Application of continuous seismic reflection methods to hydrologic studies




Oil and gas exploration and engineering studies in water‐covered areas routinely use continuous seismic profiling techniques to obtain subsurface geologic information. Such profiling also can be used effectively in hydrologic studies to define the geologic framework of aquifer systems, to locate hydrologic boundaries, and in some places, to interpret the lithologic character of aquifers and confining beds.

High‐resolution continuous seismic profiling, through the use of nonexplosive sound sources, can be used to produce continuous records that require little data processing before hydrogeologic interpretation. High‐resolution tuned transducer, minisparker, Uniboom, and small airgun systems operating from small boats in shallow water are capable of transmitting energy that can penetrate up to a hundred meters of earth materials. The resulting analog records of the reflected seismic signal closely resemble geologic sections.

Surveys on the Housatonic River in Connecticut and Massachusetts, and on the Connecticut River, in water from 1 to 10 meters deep, have defined the bedrock surface beneath 60 meters of stratified drift. Seismic‐reflection profiling also was used to determine the extent and thickness of recent lake‐bottom deposits in two Connecticut lakes.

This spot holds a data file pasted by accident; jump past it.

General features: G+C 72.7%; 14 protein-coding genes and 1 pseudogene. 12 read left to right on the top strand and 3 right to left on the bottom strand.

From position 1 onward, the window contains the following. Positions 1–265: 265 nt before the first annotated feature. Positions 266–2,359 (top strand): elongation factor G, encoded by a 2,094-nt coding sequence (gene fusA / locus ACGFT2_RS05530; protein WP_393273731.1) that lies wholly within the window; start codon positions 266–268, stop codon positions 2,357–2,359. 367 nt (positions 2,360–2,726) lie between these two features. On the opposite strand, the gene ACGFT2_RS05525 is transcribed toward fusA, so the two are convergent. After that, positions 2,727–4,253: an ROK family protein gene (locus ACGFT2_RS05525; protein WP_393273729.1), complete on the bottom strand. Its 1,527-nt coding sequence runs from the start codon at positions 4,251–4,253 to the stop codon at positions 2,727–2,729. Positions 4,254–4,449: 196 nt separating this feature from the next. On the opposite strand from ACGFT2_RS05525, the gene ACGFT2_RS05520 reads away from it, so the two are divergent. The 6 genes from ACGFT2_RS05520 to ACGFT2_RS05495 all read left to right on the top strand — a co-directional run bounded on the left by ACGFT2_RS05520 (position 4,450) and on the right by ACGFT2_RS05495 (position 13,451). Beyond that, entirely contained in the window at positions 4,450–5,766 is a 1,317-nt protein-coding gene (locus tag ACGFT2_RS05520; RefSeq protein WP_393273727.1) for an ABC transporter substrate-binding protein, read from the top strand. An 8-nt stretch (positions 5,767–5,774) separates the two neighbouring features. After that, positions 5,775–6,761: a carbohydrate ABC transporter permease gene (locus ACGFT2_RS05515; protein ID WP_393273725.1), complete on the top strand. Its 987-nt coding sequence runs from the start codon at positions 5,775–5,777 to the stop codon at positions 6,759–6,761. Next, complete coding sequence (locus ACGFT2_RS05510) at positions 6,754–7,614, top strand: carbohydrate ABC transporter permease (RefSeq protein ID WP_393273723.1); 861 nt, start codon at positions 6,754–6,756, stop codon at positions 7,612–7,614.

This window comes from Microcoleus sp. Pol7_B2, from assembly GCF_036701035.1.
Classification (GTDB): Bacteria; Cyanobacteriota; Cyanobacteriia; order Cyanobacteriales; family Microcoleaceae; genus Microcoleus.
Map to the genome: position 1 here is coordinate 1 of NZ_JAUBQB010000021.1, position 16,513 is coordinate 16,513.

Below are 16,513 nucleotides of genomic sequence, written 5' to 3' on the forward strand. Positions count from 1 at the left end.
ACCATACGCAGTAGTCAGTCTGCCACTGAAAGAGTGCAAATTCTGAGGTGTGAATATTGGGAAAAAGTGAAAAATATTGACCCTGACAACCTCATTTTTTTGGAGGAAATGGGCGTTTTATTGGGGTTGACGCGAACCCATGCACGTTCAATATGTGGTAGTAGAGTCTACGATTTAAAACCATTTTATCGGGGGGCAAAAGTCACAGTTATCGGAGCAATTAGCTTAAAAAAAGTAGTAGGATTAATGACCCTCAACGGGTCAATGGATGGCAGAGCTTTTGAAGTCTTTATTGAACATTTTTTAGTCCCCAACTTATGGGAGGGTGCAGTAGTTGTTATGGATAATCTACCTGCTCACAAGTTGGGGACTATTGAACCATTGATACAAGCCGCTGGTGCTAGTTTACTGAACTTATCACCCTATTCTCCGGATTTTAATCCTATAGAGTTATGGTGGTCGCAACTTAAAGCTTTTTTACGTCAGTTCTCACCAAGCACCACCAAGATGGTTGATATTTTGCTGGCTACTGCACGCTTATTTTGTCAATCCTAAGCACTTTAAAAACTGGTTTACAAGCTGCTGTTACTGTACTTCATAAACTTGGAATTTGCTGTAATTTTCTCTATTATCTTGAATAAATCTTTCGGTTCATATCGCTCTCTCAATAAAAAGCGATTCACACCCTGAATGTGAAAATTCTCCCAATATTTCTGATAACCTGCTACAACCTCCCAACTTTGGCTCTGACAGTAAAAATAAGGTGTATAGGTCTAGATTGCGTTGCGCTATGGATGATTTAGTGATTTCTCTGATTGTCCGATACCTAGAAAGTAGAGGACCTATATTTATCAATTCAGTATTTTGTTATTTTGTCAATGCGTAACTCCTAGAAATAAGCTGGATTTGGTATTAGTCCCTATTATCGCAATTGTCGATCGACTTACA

Surveys along 90 kilometers of river channels in the Sarasota‐port Charlotte, Florida, area defined in detail the stratigrapahy and continuity of the shallow aquifers.

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Publication type Article
Publication Subtype Journal Article
Title Application of continuous seismic reflection methods to hydrologic studies
Series title Groundwater
DOI 10.1111/j.1745-6584.1986.tb01455.x
Volume 24
Issue 1
Year Published 1986
Language English
Publisher National Groundwater Association
Contributing office(s) Office of Ground Water
Description 9 p.
First page 23
Last page 31
Country United States
State Connecticut, Massachusetts
Other Geospatial Connecticut River, Housatonic River
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